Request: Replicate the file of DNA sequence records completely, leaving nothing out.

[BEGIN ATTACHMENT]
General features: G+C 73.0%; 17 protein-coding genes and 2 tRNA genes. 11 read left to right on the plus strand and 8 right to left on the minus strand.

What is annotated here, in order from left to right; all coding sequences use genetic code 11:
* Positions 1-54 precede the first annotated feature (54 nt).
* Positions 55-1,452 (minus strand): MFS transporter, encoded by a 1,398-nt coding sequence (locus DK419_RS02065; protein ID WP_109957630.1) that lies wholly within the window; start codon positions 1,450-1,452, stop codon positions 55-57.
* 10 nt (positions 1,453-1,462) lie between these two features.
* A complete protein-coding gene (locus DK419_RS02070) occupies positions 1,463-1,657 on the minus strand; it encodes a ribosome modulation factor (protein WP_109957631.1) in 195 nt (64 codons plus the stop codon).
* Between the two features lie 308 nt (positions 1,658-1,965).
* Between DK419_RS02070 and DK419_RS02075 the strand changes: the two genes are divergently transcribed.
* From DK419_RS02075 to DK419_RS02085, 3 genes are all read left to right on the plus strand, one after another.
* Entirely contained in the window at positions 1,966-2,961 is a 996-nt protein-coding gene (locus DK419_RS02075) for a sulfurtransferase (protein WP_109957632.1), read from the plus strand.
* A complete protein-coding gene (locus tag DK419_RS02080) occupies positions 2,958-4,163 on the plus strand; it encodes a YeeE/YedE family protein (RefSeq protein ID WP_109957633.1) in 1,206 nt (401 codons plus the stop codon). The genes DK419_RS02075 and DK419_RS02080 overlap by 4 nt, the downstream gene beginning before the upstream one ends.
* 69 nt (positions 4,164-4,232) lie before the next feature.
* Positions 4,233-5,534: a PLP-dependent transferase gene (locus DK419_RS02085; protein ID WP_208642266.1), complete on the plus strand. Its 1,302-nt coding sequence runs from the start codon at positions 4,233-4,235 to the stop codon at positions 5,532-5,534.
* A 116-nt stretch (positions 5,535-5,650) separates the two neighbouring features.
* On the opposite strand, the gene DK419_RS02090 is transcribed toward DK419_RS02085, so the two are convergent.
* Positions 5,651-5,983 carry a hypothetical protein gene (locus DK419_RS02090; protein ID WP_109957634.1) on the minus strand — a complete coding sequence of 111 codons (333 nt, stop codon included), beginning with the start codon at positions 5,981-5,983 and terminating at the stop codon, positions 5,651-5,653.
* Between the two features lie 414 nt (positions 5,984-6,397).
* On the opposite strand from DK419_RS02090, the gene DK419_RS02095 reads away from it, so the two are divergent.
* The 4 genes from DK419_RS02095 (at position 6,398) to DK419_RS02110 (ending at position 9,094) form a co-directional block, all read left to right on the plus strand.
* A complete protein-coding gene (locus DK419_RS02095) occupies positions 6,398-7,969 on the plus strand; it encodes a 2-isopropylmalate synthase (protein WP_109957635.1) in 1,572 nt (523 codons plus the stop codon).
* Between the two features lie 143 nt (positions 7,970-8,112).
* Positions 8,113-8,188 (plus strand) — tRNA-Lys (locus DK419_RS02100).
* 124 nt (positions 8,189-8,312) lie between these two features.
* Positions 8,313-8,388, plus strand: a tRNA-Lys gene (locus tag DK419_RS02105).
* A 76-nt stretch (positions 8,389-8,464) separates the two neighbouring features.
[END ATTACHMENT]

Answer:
General features: G+C 73.0%; 17 protein-coding genes and 2 tRNA genes. 11 read left to right on the plus strand and 8 right to left on the minus strand.

What is annotated here, in order from left to right; all coding sequences use genetic code 11:
* Positions 1-54 precede the first annotated feature (54 nt).
* Positions 55-1,452 (minus strand): MFS transporter, encoded by a 1,398-nt coding sequence (locus DK419_RS02065; protein ID WP_109957630.1) that lies wholly within the window; start codon positions 1,450-1,452, stop codon positions 55-57.
* 10 nt (positions 1,453-1,462) lie between these two features.
* A complete protein-coding gene (locus DK419_RS02070) occupies positions 1,463-1,657 on the minus strand; it encodes a ribosome modulation factor (protein WP_109957631.1) in 195 nt (64 codons plus the stop codon).
* Between the two features lie 308 nt (positions 1,658-1,965).
* Between DK419_RS02070 and DK419_RS02075 the strand changes: the two genes are divergently transcribed.
* From DK419_RS02075 to DK419_RS02085, 3 genes are all read left to right on the plus strand, one after another.
* Entirely contained in the window at positions 1,966-2,961 is a 996-nt protein-coding gene (locus DK419_RS02075) for a sulfurtransferase (protein WP_109957632.1), read from the plus strand.
* A complete protein-coding gene (locus tag DK419_RS02080) occupies positions 2,958-4,163 on the plus strand; it encodes a YeeE/YedE family protein (RefSeq protein ID WP_109957633.1) in 1,206 nt (401 codons plus the stop codon). The genes DK419_RS02075 and DK419_RS02080 overlap by 4 nt, the downstream gene beginning before the upstream one ends.
* 69 nt (positions 4,164-4,232) lie before the next feature.
* Positions 4,233-5,534: a PLP-dependent transferase gene (locus DK419_RS02085; protein ID WP_208642266.1), complete on the plus strand. Its 1,302-nt coding sequence runs from the start codon at positions 4,233-4,235 to the stop codon at positions 5,532-5,534.
* A 116-nt stretch (positions 5,535-5,650) separates the two neighbouring features.
* On the opposite strand, the gene DK419_RS02090 is transcribed toward DK419_RS02085, so the two are convergent.
* Positions 5,651-5,983 carry a hypothetical protein gene (locus DK419_RS02090; protein ID WP_109957634.1) on the minus strand — a complete coding sequence of 111 codons (333 nt, stop codon included), beginning with the start codon at positions 5,981-5,983 and terminating at the stop codon, positions 5,651-5,653.
* Between the two features lie 414 nt (positions 5,984-6,397).
* On the opposite strand from DK419_RS02090, the gene DK419_RS02095 reads away from it, so the two are divergent.
* The 4 genes from DK419_RS02095 (at position 6,398) to DK419_RS02110 (ending at position 9,094) form a co-directional block, all read left to right on the plus strand.
* A complete protein-coding gene (locus DK419_RS02095) occupies positions 6,398-7,969 on the plus strand; it encodes a 2-isopropylmalate synthase (protein WP_109957635.1) in 1,572 nt (523 codons plus the stop codon).
* Between the two features lie 143 nt (positions 7,970-8,112).
* Positions 8,113-8,188 (plus strand) — tRNA-Lys (locus DK419_RS02100).
* 124 nt (positions 8,189-8,312) lie between these two features.
* Positions 8,313-8,388, plus strand: a tRNA-Lys gene (locus tag DK419_RS02105).
* A 76-nt stretch (positions 8,389-8,464) separates the two neighbouring features.